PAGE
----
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Making effective presentations

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It's a moment most students dread: when a tutor announces that this unit will be assessed, wholly or partially, by presentation.

Few people feel comfortable standing up in front of their peers and explaining or demonstrating their ideas and nobody is born with an instinctive knowledge of how to make a good presentation. So how can you turn the heart-thumping, mouth-drying, brain-numbing panic that many of us experience before a presentation, into positive, dynamic energy that brings your work to a higher level?

Firstly, remember that a presentation is a type of performance. No-one would contemplate walking on stage to perform a play without considerable prior rehearsal. Treat your presentation in the same way. Learn it. Practice all the aspects of it, again and again, until you are word and action perfect. If you are presenting as a team, make time to rehearse together as well as individually, so that the presentation flows easily between you and you can be sure that there is no duplication or contradiction between your various sections.

Secondly, you have got to know your stuff. Research the topic you are covering in greater depth than you believe is required for the presentation. The easiest way to increase your confidence about presenting something is to feel that you are as fully prepared as possible. When you have a real understanding of the subject you are talking about, you will deliver your presentation more intelligently and you won't have any lurking anxiety that someone's going to ask you a question you won't be able to answer.

Thirdly, try to keep your audience engaged with what you're saying. There are a number of ways of doing this but the most basic is simply to speak naturally and make eye contact with different members of the audience as you talk. This means knowing your material off by heart, so that you don't have to read from notes. Smiling also helps – not only will you feel happier and more relaxed (the very act of smiling alters your brain chemistry to make you feel more positive), but other people will smile back at you! And talking to a room full of friendly, smiling faces is a lot less daunting than talking to bored, restless or indifferent ones.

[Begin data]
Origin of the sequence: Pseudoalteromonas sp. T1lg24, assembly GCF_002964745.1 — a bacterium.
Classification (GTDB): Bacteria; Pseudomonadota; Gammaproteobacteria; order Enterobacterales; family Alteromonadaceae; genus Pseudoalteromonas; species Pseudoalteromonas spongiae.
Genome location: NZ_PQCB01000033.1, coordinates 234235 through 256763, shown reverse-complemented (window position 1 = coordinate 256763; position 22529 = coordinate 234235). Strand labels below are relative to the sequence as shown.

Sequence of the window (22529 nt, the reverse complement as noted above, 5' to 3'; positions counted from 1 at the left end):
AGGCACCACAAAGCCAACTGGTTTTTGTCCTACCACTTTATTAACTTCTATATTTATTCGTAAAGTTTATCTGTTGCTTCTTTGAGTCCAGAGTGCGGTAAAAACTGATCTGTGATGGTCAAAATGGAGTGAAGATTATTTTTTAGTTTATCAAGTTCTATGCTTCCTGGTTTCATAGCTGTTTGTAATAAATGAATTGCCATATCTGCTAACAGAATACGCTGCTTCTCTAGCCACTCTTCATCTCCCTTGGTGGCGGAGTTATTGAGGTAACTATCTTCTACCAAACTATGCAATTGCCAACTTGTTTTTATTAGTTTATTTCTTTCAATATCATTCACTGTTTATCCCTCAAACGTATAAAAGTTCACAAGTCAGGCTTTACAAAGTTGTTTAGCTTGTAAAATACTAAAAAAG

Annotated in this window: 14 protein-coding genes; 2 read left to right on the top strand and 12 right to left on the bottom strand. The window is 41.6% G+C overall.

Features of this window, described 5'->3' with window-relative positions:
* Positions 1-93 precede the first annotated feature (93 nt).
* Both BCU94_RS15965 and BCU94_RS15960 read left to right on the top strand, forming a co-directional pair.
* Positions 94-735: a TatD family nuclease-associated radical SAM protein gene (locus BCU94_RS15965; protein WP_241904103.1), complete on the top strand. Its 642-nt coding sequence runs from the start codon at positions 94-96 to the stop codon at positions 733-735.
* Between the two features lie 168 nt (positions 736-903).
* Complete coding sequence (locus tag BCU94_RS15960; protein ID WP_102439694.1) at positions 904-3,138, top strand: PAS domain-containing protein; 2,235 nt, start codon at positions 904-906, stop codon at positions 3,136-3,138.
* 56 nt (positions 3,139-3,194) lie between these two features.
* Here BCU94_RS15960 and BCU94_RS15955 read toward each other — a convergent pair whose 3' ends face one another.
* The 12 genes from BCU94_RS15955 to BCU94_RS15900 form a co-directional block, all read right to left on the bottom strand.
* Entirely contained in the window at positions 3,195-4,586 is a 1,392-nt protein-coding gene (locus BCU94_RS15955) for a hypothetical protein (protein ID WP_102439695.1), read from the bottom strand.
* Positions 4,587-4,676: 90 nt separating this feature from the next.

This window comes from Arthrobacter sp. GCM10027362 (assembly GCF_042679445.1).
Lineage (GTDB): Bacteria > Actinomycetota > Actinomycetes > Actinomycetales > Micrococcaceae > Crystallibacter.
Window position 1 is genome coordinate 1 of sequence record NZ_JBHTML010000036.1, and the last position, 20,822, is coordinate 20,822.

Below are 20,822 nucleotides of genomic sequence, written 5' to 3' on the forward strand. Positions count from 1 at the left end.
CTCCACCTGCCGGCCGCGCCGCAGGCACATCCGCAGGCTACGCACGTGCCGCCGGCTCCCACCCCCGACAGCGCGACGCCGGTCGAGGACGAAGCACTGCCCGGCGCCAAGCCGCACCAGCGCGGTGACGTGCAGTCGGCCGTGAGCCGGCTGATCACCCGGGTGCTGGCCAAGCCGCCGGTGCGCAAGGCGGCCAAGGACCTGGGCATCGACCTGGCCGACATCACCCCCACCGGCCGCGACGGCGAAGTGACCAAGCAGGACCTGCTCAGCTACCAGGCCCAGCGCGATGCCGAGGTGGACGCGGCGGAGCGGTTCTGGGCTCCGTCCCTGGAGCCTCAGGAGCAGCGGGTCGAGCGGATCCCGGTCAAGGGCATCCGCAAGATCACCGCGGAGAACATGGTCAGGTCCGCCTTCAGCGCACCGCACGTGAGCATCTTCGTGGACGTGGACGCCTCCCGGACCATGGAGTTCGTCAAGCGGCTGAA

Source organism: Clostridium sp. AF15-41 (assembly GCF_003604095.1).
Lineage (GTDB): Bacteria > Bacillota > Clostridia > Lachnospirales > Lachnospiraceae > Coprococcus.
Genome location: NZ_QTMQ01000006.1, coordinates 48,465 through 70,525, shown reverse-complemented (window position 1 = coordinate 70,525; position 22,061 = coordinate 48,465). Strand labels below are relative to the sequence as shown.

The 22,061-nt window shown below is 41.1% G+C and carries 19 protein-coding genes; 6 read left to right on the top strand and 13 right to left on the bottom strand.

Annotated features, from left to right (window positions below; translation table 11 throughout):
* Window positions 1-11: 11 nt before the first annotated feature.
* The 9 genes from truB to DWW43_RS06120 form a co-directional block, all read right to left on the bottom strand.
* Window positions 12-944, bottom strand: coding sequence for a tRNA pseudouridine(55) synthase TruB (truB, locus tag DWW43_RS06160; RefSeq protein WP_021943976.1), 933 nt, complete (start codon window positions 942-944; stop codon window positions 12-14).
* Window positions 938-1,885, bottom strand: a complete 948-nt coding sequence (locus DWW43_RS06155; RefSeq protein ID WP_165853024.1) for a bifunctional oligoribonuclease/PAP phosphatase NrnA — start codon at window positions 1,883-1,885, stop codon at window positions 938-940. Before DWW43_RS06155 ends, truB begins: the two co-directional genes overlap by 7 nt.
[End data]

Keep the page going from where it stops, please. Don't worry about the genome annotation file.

Props, visual aids and a joke or two

Another way to engage your audience is to give them something to do. It is not usually forbidden to ask the audience questions or to request volunteers to take part in a demonstration as part of your presentation. Even this relatively low level of interactivity draws people in to you and to your topic. If you don't feel able to go that far, at least give your audience something to look at while you speak. Keep visual aids simple and relevant so that they add to your presentation rather than overwhelming it but don't be afraid of using them. They add significant value. Don't, though, fall into the trap of trying to hide any weaknesses in your presentation behind over-elaborate or gimmicky props – it won't fool your tutor.

If you are using props or visual aids, check them thoroughly beforehand, to make sure they work and you know exactly how to operate them. If your aids require equipment that you won't be bringing with you (computers, flip charts, overhead projectors, etc.), make sure you ask for that equipment to be brought in for you, and test it to make sure it works. Even if you're nervous and want to get started, it's worth spending a minute to familiarize yourself with your tools before the presentation, rather than having to stop and figure it out half-way through.

Finally, a word of caution about the use of humour in presentations. Whilst a presentation can undoubtedly be enlivened with a few laughs at appropriate moments, the purpose of a classroom presentation isn't simply to entertain your classmates. You will be expected to cover the topic requested adequately and to take your studies properly seriously. You should also avoid any potentially offensive or derogatory remarks and remember that humour is a very personal thing: not everyone shares the same view of what makes an amusing anecdote!

Keep to your allotted time; invite questions at the end if you haven't done so already; and then just relax and enjoy it. Remember, nobody has ever died from giving a presentation!